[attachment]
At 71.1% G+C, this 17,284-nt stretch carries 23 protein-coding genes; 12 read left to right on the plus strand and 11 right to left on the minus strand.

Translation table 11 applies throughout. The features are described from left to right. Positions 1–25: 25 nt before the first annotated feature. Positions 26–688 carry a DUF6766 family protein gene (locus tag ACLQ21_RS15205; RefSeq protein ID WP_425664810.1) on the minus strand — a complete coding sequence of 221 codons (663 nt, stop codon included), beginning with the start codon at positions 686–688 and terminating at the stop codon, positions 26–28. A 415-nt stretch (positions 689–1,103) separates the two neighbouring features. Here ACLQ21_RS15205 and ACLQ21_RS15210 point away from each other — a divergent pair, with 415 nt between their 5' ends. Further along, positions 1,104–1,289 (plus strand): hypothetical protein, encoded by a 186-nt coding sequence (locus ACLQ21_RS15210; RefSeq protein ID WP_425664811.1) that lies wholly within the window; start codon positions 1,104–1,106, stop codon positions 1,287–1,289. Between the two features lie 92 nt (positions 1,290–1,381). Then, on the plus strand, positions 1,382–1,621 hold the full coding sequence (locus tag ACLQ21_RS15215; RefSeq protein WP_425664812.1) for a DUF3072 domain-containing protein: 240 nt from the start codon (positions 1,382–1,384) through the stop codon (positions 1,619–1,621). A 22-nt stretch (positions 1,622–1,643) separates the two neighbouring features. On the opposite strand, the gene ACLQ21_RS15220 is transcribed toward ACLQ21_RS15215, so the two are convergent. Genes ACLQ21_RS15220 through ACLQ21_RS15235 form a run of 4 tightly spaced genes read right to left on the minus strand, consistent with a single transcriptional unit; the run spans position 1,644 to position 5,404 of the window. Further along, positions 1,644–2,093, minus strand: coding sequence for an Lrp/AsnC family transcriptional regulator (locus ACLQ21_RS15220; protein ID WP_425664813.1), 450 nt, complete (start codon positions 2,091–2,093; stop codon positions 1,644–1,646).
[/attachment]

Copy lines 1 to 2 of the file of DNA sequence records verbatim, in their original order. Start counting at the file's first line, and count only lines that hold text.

At 71.1% G+C, this 17,284-nt stretch carries 23 protein-coding genes; 12 read left to right on the plus strand and 11 right to left on the minus strand.

Translation table 11 applies throughout. The features are described from left to right. Positions 1–25: 25 nt before the first annotated feature. Positions 26–688 carry a DUF6766 family protein gene (locus tag ACLQ21_RS15205; RefSeq protein ID WP_425664810.1) on the minus strand — a complete coding sequence of 221 codons (663 nt, stop codon included), beginning with the start codon at positions 686–688 and terminating at the stop codon, positions 26–28. A 415-nt stretch (positions 689–1,103) separates the two neighbouring features. Here ACLQ21_RS15205 and ACLQ21_RS15210 point away from each other — a divergent pair, with 415 nt between their 5' ends. Further along, positions 1,104–1,289 (plus strand): hypothetical protein, encoded by a 186-nt coding sequence (locus ACLQ21_RS15210; RefSeq protein ID WP_425664811.1) that lies wholly within the window; start codon positions 1,104–1,106, stop codon positions 1,287–1,289. Between the two features lie 92 nt (positions 1,290–1,381). Then, on the plus strand, positions 1,382–1,621 hold the full coding sequence (locus tag ACLQ21_RS15215; RefSeq protein WP_425664812.1) for a DUF3072 domain-containing protein: 240 nt from the start codon (positions 1,382–1,384) through the stop codon (positions 1,619–1,621). A 22-nt stretch (positions 1,622–1,643) separates the two neighbouring features. On the opposite strand, the gene ACLQ21_RS15220 is transcribed toward ACLQ21_RS15215, so the two are convergent. Genes ACLQ21_RS15220 through ACLQ21_RS15235 form a run of 4 tightly spaced genes read right to left on the minus strand, consistent with a single transcriptional unit; the run spans position 1,644 to position 5,404 of the window. Further along, positions 1,644–2,093, minus strand: coding sequence for an Lrp/AsnC family transcriptional regulator (locus ACLQ21_RS15220; protein ID WP_425664813.1), 450 nt, complete (start codon positions 2,091–2,093; stop codon positions 1,644–1,646).